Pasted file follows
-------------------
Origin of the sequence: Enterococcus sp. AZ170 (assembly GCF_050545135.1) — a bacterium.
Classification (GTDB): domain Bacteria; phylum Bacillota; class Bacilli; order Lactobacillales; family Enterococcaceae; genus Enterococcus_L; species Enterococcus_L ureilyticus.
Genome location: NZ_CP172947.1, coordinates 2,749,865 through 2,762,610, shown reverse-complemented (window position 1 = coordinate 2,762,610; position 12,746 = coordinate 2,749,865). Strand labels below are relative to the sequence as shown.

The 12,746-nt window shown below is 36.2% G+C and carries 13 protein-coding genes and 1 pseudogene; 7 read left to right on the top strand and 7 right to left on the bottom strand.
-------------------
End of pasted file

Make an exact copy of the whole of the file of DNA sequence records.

Origin of the sequence: Enterococcus sp. AZ170 (assembly GCF_050545135.1) — a bacterium.
Classification (GTDB): domain Bacteria; phylum Bacillota; class Bacilli; order Lactobacillales; family Enterococcaceae; genus Enterococcus_L; species Enterococcus_L ureilyticus.
Genome location: NZ_CP172947.1, coordinates 2,749,865 through 2,762,610, shown reverse-complemented (window position 1 = coordinate 2,762,610; position 12,746 = coordinate 2,749,865). Strand labels below are relative to the sequence as shown.

The 12,746-nt window shown below is 36.2% G+C and carries 13 protein-coding genes and 1 pseudogene; 7 read left to right on the top strand and 7 right to left on the bottom strand.